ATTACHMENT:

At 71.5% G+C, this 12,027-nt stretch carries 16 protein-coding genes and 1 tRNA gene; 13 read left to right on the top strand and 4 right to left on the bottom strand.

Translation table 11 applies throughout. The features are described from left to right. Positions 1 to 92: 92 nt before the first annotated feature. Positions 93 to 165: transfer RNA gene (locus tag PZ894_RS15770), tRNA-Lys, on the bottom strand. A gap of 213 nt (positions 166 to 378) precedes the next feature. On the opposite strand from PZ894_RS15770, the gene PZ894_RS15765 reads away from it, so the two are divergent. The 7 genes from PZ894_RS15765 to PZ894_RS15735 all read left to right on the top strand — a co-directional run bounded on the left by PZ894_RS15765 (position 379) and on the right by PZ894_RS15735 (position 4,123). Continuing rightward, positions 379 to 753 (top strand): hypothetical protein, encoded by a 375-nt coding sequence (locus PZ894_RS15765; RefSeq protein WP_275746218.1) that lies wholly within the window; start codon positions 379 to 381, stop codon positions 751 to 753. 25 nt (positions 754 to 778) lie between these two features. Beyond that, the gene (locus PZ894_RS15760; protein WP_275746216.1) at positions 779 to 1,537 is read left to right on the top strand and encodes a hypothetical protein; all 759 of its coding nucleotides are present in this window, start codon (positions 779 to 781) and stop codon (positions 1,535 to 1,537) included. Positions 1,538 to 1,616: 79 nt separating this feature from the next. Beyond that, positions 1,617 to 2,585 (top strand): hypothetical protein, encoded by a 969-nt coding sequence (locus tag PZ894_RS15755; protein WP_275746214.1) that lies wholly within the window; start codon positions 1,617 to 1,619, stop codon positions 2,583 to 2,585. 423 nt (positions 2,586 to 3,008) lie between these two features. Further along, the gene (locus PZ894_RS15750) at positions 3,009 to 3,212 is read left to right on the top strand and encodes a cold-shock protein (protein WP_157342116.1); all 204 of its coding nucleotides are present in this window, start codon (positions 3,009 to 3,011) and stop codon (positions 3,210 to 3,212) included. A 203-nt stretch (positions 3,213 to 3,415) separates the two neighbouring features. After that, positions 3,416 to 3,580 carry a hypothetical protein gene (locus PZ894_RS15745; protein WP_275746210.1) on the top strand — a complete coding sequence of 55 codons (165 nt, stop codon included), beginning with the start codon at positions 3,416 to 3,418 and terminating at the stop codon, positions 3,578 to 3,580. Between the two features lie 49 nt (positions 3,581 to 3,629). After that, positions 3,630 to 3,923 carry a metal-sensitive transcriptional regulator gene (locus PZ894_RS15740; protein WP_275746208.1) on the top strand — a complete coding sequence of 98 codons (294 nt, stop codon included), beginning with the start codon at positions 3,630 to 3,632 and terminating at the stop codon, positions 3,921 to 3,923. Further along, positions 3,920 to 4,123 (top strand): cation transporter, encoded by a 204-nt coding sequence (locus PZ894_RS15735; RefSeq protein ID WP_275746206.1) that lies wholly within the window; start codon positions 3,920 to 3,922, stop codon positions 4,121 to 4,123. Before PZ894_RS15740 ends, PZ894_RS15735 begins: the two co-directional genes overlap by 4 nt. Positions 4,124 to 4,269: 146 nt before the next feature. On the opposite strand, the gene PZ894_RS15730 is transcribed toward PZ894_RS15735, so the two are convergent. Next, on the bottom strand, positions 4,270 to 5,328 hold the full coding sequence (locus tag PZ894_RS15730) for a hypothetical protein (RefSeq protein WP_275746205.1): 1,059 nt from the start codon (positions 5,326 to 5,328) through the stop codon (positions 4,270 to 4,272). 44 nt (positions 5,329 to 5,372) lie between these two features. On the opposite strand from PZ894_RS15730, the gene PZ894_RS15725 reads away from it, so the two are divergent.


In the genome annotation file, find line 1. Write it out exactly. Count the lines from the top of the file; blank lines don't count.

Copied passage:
At 71.5% G+C, this 12,027-nt stretch carries 16 protein-coding genes and 1 tRNA gene; 13 read left to right on the top strand and 4 right to left on the bottom strand.